With our flagship product, the Learning Perl course, the selection of topics was easy: Pick all the things that nearly everyone will need to know to write single-file scripts across the broad range of applications suited for Perl, and that we can teach in the first week of classroom exposure.

When choosing the topics for Intermediate Perl, we faced a slightly more difficult challenge, because the "obvious" path is far less obvious. We concluded that in the second classroom week of exposure to Perl, people will want to know what it takes to write complex data structures and objects, and work in groups (modules, testing, and distributions). Again, we seemed to have hit the nail on the head, as the course and book are very popular as well.

Fresh after having updated our Learning Perl and Intermediate Perl books, brian d foy realized that there was still more to say about Perl just beyond the reach of these two tutorials, although not necessarily an "all things for all people" approach.

In Mastering Perl, brian has captured a number of interesting topics and written them down with lots of examples, all in fairly independently organized chapters. You may not find everything relevant to your particular coding, but this book can be picked up and set back down again as you find time and motivation -- a luxury that we can't afford in a classroom. While you won't have the benefit of our careful in-person elaborations and interactions, brian does a great job of making the topics approachable and complete.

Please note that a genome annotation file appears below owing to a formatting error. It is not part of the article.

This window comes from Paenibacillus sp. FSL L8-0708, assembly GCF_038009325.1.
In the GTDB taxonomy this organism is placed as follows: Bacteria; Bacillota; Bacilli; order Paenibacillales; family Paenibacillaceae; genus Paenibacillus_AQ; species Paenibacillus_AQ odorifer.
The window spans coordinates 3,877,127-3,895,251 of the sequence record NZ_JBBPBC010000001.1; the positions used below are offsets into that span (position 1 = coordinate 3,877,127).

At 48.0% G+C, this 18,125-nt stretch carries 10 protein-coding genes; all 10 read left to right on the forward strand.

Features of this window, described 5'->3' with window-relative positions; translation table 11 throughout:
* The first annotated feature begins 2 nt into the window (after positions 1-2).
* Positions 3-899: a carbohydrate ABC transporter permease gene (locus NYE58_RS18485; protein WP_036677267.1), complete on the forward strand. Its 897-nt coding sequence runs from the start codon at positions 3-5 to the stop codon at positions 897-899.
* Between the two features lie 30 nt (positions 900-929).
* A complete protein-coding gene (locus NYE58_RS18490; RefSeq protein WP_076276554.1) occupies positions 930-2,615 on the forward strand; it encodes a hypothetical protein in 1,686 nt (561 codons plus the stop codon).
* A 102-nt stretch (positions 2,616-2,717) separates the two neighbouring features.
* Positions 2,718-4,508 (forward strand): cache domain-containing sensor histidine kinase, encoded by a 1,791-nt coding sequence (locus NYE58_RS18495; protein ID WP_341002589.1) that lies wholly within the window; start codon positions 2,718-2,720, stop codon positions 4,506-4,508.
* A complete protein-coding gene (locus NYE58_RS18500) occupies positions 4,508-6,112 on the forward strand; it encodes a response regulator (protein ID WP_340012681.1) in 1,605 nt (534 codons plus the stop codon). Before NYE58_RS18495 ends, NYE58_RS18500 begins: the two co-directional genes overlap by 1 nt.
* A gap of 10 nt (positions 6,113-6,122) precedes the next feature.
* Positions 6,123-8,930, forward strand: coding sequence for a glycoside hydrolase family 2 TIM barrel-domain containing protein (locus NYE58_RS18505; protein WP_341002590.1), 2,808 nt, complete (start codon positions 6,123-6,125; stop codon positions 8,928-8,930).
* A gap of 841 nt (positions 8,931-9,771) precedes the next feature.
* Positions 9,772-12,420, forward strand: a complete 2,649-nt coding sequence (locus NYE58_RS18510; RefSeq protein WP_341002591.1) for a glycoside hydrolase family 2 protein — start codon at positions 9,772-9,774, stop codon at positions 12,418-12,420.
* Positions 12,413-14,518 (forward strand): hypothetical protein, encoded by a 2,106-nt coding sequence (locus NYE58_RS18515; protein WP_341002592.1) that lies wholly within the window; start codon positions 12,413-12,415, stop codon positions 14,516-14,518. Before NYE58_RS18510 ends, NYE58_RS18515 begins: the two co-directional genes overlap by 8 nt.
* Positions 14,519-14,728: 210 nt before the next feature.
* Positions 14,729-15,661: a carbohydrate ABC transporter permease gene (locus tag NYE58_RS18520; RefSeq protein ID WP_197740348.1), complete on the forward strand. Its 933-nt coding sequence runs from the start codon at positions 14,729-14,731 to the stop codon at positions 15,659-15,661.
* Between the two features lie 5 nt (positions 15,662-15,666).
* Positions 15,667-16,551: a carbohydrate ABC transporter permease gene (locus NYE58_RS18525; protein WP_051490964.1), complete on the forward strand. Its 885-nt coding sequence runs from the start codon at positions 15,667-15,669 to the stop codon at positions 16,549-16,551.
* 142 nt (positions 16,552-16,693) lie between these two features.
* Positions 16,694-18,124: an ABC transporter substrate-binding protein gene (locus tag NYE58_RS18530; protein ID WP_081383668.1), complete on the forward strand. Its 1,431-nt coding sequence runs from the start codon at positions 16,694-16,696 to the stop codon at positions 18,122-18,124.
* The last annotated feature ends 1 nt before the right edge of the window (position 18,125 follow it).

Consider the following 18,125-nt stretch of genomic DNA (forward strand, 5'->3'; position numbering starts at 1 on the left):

And oddly enough, even though I've been programming Perl for almost two decades, I learned a thing or two going through this book, so brian has really done his homework. I hope you find the book as enjoyable to read as I have.

Wednesday June 13, 2007
12:26 PM

UnixReview/SysAdmin ends; my 12-year column run ends with it

I've just been informed by my editor that the August 2007 issue of UnixReview/SysAdmin will be the last issue. I wrote 71 bimonthly columns from March 1995 to July 2007 for that magazine sequence, covering a wide variety of Perl topics (from web 0.0 to web 2.0 and beyond), and getting my name in print around 10 million times. I will miss the job.

I'm still writing for Linux Magazine (94 articles and climbing), so you can still get a monthly dose of wisdom there.

Tuesday June 05, 2007
06:37 PM

Perl to Python